Although the nervous and endocrine systems both serve for internal communication, they are not redundant; they complement rather than duplicate each other's function (table 17.1). The systems differ in their means of communication—both electrical and chemical in the nervous system and solely chemical in the endocrine system (fig. 17.2)—yet as we shall see, they have many similarities on this point as well. They differ also in how quickly they start and stop responding to stimuli. The nervous system typically responds in just a few milliseconds, whereas hormone release may follow from several seconds to several days after the stimulus that caused it. Furthermore, when a stimulus ceases, the nervous system stops responding almost immediately, whereas some endocrine effects persist for several days or even weeks. On the other hand, under long-term stimulation, neurons soon adapt and their response declines. The endocrine system shows more persistent responses. For example, thyroid hormone secretion rises in cold weather and remains elevated as long as it remains cold. Another difference between the two systems is that an efferent nerve fiber innervates only one organ and a limited number of cells within that organ; its effects, therefore, are precisely targeted and relatively specific. Hormones, by contrast, circulate throughout the body and some of them, such as growth hormone, epinephrine, and thyroid hormone, have very widespread effects.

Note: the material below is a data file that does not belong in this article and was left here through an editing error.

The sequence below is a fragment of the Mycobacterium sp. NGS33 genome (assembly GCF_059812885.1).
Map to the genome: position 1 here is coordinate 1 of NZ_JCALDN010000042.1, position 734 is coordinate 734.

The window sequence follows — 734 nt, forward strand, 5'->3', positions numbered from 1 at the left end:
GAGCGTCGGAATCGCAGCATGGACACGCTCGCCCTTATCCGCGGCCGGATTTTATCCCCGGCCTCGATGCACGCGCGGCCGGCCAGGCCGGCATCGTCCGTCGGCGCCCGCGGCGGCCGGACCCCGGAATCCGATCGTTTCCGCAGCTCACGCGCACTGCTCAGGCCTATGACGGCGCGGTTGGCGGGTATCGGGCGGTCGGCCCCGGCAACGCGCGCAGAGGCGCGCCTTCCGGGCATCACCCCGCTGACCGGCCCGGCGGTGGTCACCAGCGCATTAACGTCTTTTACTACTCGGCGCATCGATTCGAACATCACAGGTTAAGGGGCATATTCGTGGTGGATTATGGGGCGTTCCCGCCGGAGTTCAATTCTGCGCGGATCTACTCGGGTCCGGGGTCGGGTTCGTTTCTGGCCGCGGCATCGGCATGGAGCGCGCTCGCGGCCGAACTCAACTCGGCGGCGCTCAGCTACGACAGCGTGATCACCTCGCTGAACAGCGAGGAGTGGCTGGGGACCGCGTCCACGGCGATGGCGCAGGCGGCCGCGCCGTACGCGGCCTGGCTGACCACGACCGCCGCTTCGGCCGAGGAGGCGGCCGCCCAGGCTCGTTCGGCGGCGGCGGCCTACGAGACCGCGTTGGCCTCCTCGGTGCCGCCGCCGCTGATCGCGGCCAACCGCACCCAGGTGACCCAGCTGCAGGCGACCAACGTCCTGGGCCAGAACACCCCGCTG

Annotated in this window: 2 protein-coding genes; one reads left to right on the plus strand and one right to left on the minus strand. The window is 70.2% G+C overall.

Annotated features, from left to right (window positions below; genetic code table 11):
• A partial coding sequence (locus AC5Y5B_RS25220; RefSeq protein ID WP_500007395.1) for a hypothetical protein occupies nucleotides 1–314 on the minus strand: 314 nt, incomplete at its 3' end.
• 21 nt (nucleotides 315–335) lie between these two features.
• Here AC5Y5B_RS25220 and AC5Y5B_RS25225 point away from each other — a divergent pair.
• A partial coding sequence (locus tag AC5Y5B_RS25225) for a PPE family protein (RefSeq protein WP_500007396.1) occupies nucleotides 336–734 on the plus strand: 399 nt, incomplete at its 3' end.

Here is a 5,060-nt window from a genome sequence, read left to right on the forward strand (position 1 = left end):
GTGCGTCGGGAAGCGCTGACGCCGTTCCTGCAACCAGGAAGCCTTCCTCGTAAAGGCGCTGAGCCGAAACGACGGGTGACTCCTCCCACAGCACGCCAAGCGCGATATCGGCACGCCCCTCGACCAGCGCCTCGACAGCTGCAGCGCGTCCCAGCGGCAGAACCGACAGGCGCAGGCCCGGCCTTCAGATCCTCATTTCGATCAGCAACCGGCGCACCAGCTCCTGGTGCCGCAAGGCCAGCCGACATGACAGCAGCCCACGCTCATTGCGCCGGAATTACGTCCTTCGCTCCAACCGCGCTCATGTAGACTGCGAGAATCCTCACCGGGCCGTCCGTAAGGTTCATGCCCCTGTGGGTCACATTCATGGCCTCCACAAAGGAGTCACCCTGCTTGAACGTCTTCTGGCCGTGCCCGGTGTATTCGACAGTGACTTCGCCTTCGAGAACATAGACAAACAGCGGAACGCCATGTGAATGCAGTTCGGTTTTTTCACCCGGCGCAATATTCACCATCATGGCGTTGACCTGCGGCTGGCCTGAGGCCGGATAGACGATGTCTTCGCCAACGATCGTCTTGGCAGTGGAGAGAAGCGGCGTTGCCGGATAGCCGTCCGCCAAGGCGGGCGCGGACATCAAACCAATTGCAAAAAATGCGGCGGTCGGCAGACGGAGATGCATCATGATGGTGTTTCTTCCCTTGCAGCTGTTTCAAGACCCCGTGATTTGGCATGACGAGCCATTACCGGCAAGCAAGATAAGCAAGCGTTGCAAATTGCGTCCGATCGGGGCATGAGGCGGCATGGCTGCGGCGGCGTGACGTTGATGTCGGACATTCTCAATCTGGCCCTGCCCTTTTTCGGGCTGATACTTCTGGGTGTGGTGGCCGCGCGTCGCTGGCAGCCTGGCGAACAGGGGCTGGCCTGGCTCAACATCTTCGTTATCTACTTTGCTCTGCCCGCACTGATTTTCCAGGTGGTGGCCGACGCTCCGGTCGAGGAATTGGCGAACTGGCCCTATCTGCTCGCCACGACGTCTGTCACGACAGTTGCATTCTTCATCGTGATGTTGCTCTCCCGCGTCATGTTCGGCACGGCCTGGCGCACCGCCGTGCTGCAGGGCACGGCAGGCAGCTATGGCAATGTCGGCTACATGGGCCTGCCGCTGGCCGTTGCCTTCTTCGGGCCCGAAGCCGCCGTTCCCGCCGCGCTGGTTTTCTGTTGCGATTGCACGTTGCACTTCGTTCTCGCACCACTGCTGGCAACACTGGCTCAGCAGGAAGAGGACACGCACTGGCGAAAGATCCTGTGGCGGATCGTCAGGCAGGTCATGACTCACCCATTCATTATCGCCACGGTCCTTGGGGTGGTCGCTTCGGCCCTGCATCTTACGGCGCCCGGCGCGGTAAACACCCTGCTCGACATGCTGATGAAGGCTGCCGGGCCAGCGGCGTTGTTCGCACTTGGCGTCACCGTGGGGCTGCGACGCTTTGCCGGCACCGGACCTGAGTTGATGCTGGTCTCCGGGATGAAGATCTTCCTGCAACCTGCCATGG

3endo = into; crin = to separate or secrete
But these differences should not blind us to the similarities between the two systems. Several chemicals function as both neurotransmitters and hormones, including norepinephrine, cholecystokinin, thyrotropin-releasing hormone, dopamine, and antidiuretic hormone (= vaso-pressin). Some hormones, such as oxytocin and the cate-cholamines, are secreted by neuroendocrine cells—neurons that release their secretions into the extracellular fluid. Some hormones and neurotransmitters produce overlapping effects on the same target cells. For example, norepinephrine and glucagon cause glycogen hydrolysis in the liver. The nervous and endocrine systems continually regulate each other as they coordinate the activities of other organ systems. Neurons often trigger hormone secretion, and hormones often stimulate or inhibit neurons.
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This ebook provides an introductory explanation of the workings of the human body, with an effort to draw connections between the body systems and explain their interdependencies. A framework for the book is homeostasis and how the body maintains balance within each system. This is intended as a first introduction to physiology for a college-level course.